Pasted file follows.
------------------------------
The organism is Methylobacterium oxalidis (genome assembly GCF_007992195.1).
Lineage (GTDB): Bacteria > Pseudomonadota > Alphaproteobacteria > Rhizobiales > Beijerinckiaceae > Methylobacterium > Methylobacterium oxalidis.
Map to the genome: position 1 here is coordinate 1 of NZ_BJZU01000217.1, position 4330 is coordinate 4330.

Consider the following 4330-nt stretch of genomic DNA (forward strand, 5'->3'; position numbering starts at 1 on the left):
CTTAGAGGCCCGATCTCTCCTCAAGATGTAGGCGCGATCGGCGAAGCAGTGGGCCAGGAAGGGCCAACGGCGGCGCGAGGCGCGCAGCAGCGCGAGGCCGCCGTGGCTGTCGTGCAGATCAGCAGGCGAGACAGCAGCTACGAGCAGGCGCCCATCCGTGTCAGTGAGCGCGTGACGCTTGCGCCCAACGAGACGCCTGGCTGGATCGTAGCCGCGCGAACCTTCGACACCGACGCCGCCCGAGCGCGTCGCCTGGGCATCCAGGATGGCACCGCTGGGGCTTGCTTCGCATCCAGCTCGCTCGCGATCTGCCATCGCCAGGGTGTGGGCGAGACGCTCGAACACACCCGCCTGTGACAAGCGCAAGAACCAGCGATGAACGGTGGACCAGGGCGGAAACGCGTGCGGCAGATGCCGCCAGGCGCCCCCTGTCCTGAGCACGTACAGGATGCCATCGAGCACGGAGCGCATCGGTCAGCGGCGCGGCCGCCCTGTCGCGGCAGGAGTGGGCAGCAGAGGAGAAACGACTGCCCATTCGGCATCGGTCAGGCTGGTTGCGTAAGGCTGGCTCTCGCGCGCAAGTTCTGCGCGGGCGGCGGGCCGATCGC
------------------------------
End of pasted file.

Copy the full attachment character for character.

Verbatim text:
The organism is Methylobacterium oxalidis (genome assembly GCF_007992195.1).
Lineage (GTDB): Bacteria > Pseudomonadota > Alphaproteobacteria > Rhizobiales > Beijerinckiaceae > Methylobacterium > Methylobacterium oxalidis.
Map to the genome: position 1 here is coordinate 1 of NZ_BJZU01000217.1, position 4330 is coordinate 4330.

Consider the following 4330-nt stretch of genomic DNA (forward strand, 5'->3'; position numbering starts at 1 on the left):
CTTAGAGGCCCGATCTCTCCTCAAGATGTAGGCGCGATCGGCGAAGCAGTGGGCCAGGAAGGGCCAACGGCGGCGCGAGGCGCGCAGCAGCGCGAGGCCGCCGTGGCTGTCGTGCAGATCAGCAGGCGAGACAGCAGCTACGAGCAGGCGCCCATCCGTGTCAGTGAGCGCGTGACGCTTGCGCCCAACGAGACGCCTGGCTGGATCGTAGCCGCGCGAACCTTCGACACCGACGCCGCCCGAGCGCGTCGCCTGGGCATCCAGGATGGCACCGCTGGGGCTTGCTTCGCATCCAGCTCGCTCGCGATCTGCCATCGCCAGGGTGTGGGCGAGACGCTCGAACACACCCGCCTGTGACAAGCGCAAGAACCAGCGATGAACGGTGGACCAGGGCGGAAACGCGTGCGGCAGATGCCGCCAGGCGCCCCCTGTCCTGAGCACGTACAGGATGCCATCGAGCACGGAGCGCATCGGTCAGCGGCGCGGCCGCCCTGTCGCGGCAGGAGTGGGCAGCAGAGGAGAAACGACTGCCCATTCGGCATCGGTCAGGCTGGTTGCGTAAGGCTGGCTCTCGCGCGCAAGTTCTGCGCGGGCGGCGGGCCGATCGC